The structure on Mt. Nelson has evolved directly from my paintings and prints, but the wall has been replaced by the ground as the base plane and the dimensions increased; thus enabling the viewer to actually, rather than mentally, enter. There is still the exploration between real and illusionary space involving the viewer in a ‘game of magic’ but on a totally different scale. There are strong connections with the exhibition ‘A Place of Contemplation – architectural attitudes to space’ (which I curated in 1983); particularly in the related works which seek to highlight aspects of the decision making process in the determining of place and the articulation of space. I have extended the exercise three dimensionally. Furthermore, the work reflects a long standing interest in architecture generally; and specifically funerary earth works and religious structures, as well as the visual vocabulary which reduces the structure to a two dimensional flat projection. The positioning of this contemplative and reflective place is critical, particularly in its relationship to Mt. Wellington and its placement within ‘bushland’. The viewer enters the place by descending a ramp. From within, outward views are fragmented by angular planes – the only uninterrupted view is of Mt. Wellington via a mirror. The seated viewer is protected by a galvanised iron ‘roof:’ this surface also acting as a semaphore towards the mountain. The ‘Place of Contemplation’ and related works are dedicated to the memory of my father.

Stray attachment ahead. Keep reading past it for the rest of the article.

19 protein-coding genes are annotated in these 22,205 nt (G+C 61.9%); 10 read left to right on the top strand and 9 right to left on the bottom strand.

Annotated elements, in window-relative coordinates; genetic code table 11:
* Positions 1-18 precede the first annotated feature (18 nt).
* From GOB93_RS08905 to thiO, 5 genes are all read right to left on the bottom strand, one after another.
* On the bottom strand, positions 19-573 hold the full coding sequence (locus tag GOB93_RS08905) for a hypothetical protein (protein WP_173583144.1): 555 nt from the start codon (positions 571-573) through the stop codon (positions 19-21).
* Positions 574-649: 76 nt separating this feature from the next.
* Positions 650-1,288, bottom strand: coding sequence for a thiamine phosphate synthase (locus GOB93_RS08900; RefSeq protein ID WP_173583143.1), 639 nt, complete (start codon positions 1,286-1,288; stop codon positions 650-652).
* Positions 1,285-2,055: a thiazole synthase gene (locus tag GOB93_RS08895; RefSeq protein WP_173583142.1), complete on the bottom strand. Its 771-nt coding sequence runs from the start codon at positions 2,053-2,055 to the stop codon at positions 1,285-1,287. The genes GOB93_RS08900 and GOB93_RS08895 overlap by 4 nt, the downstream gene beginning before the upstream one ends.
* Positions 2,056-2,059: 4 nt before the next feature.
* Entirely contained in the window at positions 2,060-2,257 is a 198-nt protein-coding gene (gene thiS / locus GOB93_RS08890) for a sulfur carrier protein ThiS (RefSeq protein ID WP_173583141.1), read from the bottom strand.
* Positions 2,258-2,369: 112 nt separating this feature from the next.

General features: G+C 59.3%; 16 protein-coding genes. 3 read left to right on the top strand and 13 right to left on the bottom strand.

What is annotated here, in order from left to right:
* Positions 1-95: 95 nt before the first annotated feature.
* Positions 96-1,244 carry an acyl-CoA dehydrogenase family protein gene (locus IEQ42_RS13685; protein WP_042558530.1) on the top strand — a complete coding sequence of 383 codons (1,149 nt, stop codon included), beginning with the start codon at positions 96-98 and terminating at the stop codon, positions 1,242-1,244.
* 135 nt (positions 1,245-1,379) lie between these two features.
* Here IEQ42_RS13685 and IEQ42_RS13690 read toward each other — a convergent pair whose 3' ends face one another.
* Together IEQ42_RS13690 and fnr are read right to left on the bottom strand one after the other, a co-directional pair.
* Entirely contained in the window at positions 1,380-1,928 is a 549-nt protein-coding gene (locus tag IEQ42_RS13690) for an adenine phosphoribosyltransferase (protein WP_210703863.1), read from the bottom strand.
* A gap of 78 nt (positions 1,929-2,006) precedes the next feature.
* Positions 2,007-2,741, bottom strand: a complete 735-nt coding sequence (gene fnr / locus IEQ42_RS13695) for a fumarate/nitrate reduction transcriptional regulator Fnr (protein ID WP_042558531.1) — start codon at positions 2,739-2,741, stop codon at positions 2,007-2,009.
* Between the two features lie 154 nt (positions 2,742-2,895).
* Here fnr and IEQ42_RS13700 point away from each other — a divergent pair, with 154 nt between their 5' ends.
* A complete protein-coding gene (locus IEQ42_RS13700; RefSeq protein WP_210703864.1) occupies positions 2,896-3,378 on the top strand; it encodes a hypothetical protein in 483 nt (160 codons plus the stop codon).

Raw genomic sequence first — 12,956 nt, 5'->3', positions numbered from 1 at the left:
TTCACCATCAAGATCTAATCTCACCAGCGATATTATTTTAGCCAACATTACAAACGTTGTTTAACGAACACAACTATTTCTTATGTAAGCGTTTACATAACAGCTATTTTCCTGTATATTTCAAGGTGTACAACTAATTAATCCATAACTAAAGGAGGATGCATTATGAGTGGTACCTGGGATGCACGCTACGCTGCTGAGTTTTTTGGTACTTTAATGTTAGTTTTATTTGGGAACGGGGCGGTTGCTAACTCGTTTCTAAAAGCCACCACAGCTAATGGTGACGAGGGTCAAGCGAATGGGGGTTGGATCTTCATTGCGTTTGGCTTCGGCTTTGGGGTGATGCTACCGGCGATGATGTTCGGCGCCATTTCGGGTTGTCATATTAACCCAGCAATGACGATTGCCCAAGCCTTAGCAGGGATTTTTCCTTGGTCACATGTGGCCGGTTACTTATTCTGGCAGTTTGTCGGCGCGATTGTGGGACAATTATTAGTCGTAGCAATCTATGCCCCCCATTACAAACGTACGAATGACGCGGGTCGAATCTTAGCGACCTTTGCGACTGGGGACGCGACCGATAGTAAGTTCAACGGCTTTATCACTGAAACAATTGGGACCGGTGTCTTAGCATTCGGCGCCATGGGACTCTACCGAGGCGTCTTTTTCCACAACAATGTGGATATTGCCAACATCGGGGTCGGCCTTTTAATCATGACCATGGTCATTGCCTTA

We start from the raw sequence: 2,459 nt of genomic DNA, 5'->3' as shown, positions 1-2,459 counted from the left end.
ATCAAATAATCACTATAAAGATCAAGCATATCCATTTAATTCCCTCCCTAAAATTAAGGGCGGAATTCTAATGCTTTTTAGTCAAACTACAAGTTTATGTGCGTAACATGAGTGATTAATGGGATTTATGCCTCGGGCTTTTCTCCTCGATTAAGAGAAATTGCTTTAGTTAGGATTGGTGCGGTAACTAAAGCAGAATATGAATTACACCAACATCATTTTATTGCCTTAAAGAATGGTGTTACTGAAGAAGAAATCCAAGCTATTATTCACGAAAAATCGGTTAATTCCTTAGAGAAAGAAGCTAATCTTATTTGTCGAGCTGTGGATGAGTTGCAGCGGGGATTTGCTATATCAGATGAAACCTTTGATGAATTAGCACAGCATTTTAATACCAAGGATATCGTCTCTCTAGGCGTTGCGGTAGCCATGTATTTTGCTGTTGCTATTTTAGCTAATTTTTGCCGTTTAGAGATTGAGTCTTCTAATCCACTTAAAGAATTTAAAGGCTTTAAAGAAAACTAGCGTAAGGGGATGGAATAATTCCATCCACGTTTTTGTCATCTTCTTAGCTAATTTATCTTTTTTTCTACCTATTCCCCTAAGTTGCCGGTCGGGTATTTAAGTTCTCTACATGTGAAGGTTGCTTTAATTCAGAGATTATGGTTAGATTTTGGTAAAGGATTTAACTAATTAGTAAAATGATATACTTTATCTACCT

Paul Zika 1986.

Place of Contemplation, Mt Nelson